There exists an old Rilo Kiley lyric that says, “Of those old memories, you can push them out and prep yourself for brand new information.” For six-piece (sometime seven-piece) local outfit Ambitious Pie Party, this rings particularly true, especially in their range of music and the way they present themselves. The band constantly reinvents themselves musically, reformulating and changing to be the best they can be.
Given guitarist/vocalist Kelly McMorris’ background in theatre, it’s entirely understandable that he would believe in the importance of the whole package: the sights, the sounds and the atmosphere of a show. Kelly and bassist Craig Jacobson met with me in the main lounge of Allen Hall to talk with me about what it was like to produce their first album, what it’s like to be a local band in the Champaign-Urbana scene, and their constant reinvention of their inimitable blend of sounds and general, all-around panache.
“You know in theatre, they really teach you to talk about the art, so that’s what talking about music is like. Even with what the process of songwriting is like, my strategy of how to do that has all been coached by U of I acting, you know,” Kelly said, laughing.
“You want to see something you’ve never seen before. It’s not just about hearing something, it’s also about seeing something,” he added.
“We can always be better. I don’t know, I’ve got these visions of these circus-esque … you know, a lot more theatrical shows. There’s a fine line between doing something that serves the music and something that’s a gimmick, though.”
The band also understands the importance of having the whole package with their production methods and in their style. Ambitious Pie Party brings a huge medley of sonic designs to their debut album, All I’ve Learned is Pushed Aside, produced mainly by Adam Schmitt.
“I mean, we were at Adam’s house the hottest days of the summer… we were there for like 10 hours, and he didn’t have air conditioning… it was like 110 outside, and we were inside, drinking beer and making music,” Kelly said.
“You know, we weren’t in the studio every day, we did a lot of the recording in the beginning and then I guess took a break for a little bit…” Craig, who has a background in jazz bass and is in his senior year at the school of engineering, said. Their long stint producing, from the beginning of April until the end of August, allowed them the time to take the music home and mull it over, giving them insight. “Like on ‘Shine Alone,’ a whole new vocal part came about,” Kelly said.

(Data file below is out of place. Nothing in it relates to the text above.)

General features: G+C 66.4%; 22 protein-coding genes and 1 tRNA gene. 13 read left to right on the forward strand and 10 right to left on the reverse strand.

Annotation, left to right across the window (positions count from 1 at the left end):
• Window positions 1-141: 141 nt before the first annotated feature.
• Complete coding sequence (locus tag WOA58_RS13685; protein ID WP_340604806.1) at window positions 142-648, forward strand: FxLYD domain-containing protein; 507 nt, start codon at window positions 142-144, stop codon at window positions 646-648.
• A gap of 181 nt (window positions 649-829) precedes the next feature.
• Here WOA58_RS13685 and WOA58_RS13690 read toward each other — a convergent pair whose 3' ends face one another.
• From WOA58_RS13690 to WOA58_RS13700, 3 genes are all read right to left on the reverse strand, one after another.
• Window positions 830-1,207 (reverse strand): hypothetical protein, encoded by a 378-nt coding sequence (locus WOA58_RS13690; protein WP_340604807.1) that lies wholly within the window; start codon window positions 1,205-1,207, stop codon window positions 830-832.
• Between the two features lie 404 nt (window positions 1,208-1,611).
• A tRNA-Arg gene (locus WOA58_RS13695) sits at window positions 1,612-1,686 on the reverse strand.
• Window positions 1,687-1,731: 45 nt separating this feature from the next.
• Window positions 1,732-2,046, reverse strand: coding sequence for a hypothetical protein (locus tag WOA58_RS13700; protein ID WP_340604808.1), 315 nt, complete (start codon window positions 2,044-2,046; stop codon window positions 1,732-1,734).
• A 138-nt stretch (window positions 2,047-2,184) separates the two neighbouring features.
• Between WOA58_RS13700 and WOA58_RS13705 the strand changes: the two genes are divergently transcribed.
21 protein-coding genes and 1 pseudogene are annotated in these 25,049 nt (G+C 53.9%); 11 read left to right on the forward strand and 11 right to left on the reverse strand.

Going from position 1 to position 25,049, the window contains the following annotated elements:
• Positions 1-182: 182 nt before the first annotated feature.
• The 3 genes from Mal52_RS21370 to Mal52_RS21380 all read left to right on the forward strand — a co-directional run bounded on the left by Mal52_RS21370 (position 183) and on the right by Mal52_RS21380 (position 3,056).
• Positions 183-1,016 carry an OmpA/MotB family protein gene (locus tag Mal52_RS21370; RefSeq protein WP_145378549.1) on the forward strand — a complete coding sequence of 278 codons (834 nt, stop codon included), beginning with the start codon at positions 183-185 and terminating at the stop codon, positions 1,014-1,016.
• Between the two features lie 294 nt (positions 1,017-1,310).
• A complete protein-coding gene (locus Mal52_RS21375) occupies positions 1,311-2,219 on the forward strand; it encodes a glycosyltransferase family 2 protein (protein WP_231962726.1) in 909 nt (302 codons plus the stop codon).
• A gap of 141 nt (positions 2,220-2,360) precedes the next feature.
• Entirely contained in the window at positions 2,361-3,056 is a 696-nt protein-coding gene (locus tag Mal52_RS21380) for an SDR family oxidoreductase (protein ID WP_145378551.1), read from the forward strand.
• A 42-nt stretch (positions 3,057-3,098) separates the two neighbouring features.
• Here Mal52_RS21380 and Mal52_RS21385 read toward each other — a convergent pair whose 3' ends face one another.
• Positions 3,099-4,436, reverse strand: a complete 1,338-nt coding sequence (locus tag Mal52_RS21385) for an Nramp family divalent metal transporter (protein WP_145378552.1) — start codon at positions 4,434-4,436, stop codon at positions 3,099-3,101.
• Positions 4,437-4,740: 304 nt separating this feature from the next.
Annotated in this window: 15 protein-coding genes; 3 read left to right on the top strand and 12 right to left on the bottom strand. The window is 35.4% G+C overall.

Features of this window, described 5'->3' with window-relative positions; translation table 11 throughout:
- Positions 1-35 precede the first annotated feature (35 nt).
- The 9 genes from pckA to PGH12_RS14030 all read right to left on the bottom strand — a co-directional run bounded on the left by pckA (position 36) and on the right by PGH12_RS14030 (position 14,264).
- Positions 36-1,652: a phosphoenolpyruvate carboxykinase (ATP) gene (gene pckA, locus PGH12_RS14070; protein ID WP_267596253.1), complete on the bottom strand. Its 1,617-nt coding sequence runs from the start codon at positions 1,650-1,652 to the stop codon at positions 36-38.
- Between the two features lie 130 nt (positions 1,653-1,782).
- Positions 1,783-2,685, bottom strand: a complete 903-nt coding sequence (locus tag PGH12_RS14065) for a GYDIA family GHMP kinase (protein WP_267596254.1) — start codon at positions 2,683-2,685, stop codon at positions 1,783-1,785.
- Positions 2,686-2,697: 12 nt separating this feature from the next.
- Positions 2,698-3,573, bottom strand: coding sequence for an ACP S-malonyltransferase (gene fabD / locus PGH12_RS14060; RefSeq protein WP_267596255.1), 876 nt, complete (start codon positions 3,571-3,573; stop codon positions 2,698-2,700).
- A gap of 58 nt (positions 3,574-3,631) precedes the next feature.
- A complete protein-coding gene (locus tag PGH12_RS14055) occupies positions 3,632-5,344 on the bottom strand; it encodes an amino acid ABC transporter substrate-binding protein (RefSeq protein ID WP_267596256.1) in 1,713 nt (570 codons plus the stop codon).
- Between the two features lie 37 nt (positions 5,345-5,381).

They recorded all the basic tracks on the first day in order to create a framework for all the songs in order to form a basis for the seven-track album, worrying about time signature and layers later. Then, to flesh it out, they also brought in Craig and Kabir Herman (vocals/guitar), because Chris Baker (drummer), percussion major at the U of I, tends to be extremely busy. “He’s jazz. He’s super jazz,” Craig said of Kelly.
“The two of them, Kelly and Jon Langley, they collaborate, and they’re from completely different backgrounds of music. When they come together, I think it produces really cool unique rock that’s still grounded in … well, Kelly’s got this great way of writing really great lyrics and John’s really into very experimental stuff … putting them together creates a really good dynamic,” Craig said. They even brought in the old music director at the Chancellor Dinner Theatre.
“I was just thinking over the summer, if she’d play some harps or string or piano. She’s just this crazy wonderful lady, and she’d smoke and play the harp at the same time,” said Kelly.
“I try never to hold on to those original visions you first have when you write it, because as soon as you bring it to the group … just one other person … it changes. Just four or five years ago, that was something that was really scary for me. But the people in the band are my best friends. It’s really like a family. We’re cooking for five or six people, you know. Now, I embrace the fact that it’s going to change, and that’s exciting,” Kelly says.
“It’s always for the better,” Craig said. “Even if you can’t see it until later.”
He added, “You know, we’re not indie pop. We’re not jam.
We don’t really fit into a cookie-cutter genre. Sometimes that’s hard, because we don’t have that label for people to grasp on. And yeah, it’s also hard with seven to eight minute songs, but at the same time, we go into the studio and we play what we want to play.”
“We all really love the way it sounds, so, why not just do it like that and share it with everybody the way we see it?”
Ambitious Pie Party will play at Cowboy Monkey on Friday, Dec. 16 with Elsinore, the Wandering Sons, and Favorite Saints. Cover is $5. Show starts at 10 p.m.